TABLE 2d Heater-V and Heater-P, when Heater-1 is addressed, and all other heaters have Heater Voltages for N = 4, initial states RH, except when one specific Heater (Heater- Heater-3 and Heater-10, 1) is addressed. See FIG. 3b. which are both open- Node-1 Node-2 Node-3 Node-4 circuited. (V1) (V2) (V3) (V4) VH PH Floating Floating High Low Heater-1 VH1 = (V3-V4 PH1 = VH12/RH = MVdiode) PH* Floating Floating High Low Heater-2 0 (due to 0 (due to D2) D2) Floating Floating High Low Heater-3 0 (open- 0 (open- circuit) circuit) Floating Floating High Low Heater-4 0 (due to 0 (due to D4) D4) Floating Floating High Low Heater-5 0 (due to 0 (due to D5) D5) Floating Floating High Low Heater-6 VH6 < VH1/3 PH6 < PH1/9 Floating Floating High Low Heater-7 VH7 = VH1/3 PH7 < PH1/9 Floating Floating High Low Heater-8 0 (due to 0 (due to D8) D8) Floating Floating High Low Heater-9 0 (due to 0 (due to D9) D9) Floating Floating High Low Heater- 0 (open- 0 (open- 10 circuit) circuit) Floating Floating High Low Heater- VH11 < VH1/3 PH11 < PH1/9 11 Floating Floating High Low Heater- 0 (due to 0 (due to 12 D12) D12)

TABLE 2e Heater-V and Heater-P, when Heater-1 is addressed, and all other heaters have Heater Voltages for N = 4, initial states RH, except when one specific Heater (Heater- Heater-3 and Heater-7, 1) is addressed. See FIG. 3b. which are both open- Node-1 Node-2 Node-3 Node-4 circuited. (V1) (V2) (V3) (V4) VH PH Floating Floating High Low Heater-1 VH1 = (V3-V4 PH1 = VH12/RH = MVdiode) PH* Floating Floating High Low Heater-2 0 (due to D2) 0 (due to D2) Floating Floating High Low Heater-3 0 (open- 0 (open- circuit) circuit) Floating Floating High Low Heater-4 0 (due to D4) 0 (due to D4) Floating Floating High Low Heater-5 0 (due to D5) 0 (due to D5) Floating Floating High Low Heater-6 0 (V1≈V2≈V3) 0 (V1≈V2≈V3) Floating Floating High Low Heater-7 0 (open- 0 (open- circuit) circuit) Floating Floating High Low Heater-8 0 (due to D8) 0 (due to D8) Floating Floating High Low Heater-9 0 (due to D9) 0 (due to D9) Floating Floating High Low Heater- 0 (V1≈V2≈V3) 0 (V1≈V2≈V3) 10 Floating Floating High Low Heater- 0 (since V1≈V2) 0 (since 11 V1≈V2) Floating Floating High Low Heater- 0 (since V1≈V2) 0 (since 12 V1≈V2)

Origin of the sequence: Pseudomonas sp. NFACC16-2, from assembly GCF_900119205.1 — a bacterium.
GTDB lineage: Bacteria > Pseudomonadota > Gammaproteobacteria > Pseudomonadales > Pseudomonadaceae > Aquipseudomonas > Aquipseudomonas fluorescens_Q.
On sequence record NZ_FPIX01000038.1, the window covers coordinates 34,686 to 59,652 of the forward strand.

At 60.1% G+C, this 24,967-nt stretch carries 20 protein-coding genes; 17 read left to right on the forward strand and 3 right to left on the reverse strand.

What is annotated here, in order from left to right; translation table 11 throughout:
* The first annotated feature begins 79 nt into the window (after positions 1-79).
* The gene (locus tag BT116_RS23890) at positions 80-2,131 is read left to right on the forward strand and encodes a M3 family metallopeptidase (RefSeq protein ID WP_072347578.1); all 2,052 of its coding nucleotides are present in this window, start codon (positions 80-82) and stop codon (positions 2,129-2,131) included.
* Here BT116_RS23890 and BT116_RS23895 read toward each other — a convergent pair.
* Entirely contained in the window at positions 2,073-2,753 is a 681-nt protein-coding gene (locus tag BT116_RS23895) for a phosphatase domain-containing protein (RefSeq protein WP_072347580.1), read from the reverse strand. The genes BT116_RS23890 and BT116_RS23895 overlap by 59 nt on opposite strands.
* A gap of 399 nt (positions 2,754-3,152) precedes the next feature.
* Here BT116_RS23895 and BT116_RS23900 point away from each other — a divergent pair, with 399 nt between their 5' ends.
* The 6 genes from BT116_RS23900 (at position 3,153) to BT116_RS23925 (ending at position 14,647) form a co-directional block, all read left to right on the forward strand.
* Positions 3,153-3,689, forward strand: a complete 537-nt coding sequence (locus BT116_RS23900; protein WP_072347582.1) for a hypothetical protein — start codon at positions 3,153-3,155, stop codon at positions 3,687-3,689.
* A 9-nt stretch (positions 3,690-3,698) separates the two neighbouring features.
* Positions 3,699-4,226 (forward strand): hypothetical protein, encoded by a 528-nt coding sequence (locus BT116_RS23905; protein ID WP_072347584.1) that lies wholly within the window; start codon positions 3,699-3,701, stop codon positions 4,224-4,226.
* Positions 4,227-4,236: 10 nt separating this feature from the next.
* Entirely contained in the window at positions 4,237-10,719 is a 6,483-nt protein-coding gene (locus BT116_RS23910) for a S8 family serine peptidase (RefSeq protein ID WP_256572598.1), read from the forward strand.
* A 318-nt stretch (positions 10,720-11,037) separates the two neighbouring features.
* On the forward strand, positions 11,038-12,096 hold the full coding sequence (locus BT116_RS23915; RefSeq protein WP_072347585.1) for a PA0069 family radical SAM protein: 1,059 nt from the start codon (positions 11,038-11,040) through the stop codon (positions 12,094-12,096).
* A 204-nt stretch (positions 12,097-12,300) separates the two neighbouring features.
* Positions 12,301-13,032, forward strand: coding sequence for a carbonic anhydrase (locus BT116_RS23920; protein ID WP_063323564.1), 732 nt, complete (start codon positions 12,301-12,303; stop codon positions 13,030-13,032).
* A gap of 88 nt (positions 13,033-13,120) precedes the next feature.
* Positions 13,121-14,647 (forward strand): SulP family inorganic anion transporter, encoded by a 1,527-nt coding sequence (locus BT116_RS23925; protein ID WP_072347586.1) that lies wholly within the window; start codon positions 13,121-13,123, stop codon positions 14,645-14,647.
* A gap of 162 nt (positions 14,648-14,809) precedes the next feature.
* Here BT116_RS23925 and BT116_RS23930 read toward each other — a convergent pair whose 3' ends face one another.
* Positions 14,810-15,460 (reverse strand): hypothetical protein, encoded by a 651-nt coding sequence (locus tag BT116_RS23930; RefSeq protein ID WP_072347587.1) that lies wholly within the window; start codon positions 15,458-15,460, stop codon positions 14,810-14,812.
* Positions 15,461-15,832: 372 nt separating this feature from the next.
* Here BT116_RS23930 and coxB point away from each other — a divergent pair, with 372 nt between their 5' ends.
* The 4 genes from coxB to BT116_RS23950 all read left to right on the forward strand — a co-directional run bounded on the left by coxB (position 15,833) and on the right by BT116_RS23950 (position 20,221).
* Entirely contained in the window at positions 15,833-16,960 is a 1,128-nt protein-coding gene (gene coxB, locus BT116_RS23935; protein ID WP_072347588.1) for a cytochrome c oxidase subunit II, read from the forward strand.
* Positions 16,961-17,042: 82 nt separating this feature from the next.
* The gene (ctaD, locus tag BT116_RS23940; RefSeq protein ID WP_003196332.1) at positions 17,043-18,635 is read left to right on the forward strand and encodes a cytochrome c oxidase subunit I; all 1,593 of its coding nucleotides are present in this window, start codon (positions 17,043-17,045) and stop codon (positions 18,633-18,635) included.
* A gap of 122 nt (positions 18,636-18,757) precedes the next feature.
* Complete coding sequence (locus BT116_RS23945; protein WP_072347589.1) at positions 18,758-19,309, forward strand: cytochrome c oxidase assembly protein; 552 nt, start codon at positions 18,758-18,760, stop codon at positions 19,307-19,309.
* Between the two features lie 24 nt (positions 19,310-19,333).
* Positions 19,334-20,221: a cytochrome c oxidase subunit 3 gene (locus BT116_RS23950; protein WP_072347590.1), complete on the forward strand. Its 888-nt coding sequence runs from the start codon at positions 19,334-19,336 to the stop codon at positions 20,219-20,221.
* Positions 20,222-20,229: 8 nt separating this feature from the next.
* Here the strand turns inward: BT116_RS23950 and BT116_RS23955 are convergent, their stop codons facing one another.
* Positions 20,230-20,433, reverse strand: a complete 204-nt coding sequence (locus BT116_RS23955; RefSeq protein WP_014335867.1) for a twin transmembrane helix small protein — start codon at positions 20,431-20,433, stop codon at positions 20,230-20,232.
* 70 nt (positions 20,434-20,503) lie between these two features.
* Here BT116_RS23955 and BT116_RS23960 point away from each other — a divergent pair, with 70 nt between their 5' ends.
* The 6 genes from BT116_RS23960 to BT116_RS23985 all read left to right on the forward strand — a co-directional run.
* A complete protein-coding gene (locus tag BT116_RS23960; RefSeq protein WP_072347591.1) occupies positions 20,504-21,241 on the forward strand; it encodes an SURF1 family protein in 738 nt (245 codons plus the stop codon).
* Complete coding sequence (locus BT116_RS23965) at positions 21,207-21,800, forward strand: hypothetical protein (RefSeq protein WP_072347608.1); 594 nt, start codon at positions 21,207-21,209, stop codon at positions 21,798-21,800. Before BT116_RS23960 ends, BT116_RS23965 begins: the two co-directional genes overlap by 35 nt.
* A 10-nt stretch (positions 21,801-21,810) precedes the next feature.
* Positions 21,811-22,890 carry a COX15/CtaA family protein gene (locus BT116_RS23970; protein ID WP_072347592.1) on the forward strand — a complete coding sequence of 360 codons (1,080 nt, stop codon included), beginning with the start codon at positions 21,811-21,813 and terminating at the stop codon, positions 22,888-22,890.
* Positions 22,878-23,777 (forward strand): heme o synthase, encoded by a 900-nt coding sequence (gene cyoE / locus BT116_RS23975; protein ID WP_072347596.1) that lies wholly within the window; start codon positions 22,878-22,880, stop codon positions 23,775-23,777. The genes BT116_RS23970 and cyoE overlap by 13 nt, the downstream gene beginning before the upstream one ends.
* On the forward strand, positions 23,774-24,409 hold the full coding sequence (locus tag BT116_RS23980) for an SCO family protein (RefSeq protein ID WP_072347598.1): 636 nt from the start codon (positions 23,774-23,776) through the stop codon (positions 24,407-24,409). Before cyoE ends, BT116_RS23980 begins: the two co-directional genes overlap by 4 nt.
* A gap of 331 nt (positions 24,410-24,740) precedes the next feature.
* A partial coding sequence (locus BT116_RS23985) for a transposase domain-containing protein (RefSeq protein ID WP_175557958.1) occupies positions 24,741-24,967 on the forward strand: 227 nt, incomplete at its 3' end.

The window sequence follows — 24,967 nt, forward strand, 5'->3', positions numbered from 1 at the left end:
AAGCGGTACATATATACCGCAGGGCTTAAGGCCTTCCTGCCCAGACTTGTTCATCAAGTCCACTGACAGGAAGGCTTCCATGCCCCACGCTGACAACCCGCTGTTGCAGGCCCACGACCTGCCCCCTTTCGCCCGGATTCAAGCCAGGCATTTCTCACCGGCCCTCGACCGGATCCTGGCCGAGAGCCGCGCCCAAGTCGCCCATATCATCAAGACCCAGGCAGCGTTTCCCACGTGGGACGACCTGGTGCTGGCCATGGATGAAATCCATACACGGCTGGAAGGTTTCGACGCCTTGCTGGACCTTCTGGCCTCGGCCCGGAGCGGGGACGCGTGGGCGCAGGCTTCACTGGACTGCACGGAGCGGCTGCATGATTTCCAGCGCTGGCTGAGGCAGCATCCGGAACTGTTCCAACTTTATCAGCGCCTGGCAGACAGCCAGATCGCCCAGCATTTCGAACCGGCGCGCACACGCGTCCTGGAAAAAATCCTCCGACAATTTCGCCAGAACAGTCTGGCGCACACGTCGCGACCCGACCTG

Consider the application of the heater-and-diode network in an adjustable resistance of the type shown in FIG. 1. If N=4, up to 12 heaters are available for fuse-blowing, offering the potential for 12-bit precision, which is better than 0.05% adjustment precision, with the ability to achieve any resistance value from 0% to 100% of the total resistance value.